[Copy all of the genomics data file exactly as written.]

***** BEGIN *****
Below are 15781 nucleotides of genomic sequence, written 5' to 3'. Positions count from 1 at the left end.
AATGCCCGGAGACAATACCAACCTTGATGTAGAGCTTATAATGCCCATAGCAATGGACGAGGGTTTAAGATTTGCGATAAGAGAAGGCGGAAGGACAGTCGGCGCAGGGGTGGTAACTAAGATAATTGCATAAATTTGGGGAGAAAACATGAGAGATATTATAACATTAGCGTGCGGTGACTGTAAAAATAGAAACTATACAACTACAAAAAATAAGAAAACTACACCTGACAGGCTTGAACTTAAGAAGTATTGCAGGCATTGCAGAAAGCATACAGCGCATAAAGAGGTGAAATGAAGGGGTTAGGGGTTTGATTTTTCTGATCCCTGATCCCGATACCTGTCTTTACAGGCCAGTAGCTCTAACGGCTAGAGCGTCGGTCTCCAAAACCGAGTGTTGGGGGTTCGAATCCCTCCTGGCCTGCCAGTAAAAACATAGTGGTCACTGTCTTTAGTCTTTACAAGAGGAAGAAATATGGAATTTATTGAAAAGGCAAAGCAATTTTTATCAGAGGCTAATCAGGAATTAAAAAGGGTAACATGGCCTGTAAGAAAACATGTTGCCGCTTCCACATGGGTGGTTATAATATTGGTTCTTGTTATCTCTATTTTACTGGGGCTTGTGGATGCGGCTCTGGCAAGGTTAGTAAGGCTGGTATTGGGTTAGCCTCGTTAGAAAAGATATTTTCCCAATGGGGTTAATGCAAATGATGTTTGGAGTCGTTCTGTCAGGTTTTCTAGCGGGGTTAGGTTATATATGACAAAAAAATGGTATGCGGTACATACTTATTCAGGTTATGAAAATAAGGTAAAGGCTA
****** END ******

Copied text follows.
Below are 15781 nucleotides of genomic sequence, written 5' to 3'. Positions count from 1 at the left end.
AATGCCCGGAGACAATACCAACCTTGATGTAGAGCTTATAATGCCCATAGCAATGGACGAGGGTTTAAGATTTGCGATAAGAGAAGGCGGAAGGACAGTCGGCGCAGGGGTGGTAACTAAGATAATTGCATAAATTTGGGGAGAAAACATGAGAGATATTATAACATTAGCGTGCGGTGACTGTAAAAATAGAAACTATACAACTACAAAAAATAAGAAAACTACACCTGACAGGCTTGAACTTAAGAAGTATTGCAGGCATTGCAGAAAGCATACAGCGCATAAAGAGGTGAAATGAAGGGGTTAGGGGTTTGATTTTTCTGATCCCTGATCCCGATACCTGTCTTTACAGGCCAGTAGCTCTAACGGCTAGAGCGTCGGTCTCCAAAACCGAGTGTTGGGGGTTCGAATCCCTCCTGGCCTGCCAGTAAAAACATAGTGGTCACTGTCTTTAGTCTTTACAAGAGGAAGAAATATGGAATTTATTGAAAAGGCAAAGCAATTTTTATCAGAGGCTAATCAGGAATTAAAAAGGGTAACATGGCCTGTAAGAAAACATGTTGCCGCTTCCACATGGGTGGTTATAATATTGGTTCTTGTTATCTCTATTTTACTGGGGCTTGTGGATGCGGCTCTGGCAAGGTTAGTAAGGCTGGTATTGGGTTAGCCTCGTTAGAAAAGATATTTTCCCAATGGGGTTAATGCAAATGATGTTTGGAGTCGTTCTGTCAGGTTTTCTAGCGGGGTTAGGTTATATATGACAAAAAAATGGTATGCGGTACATACTTATTCAGGTTATGAAAATAAGGTAAAGGCTA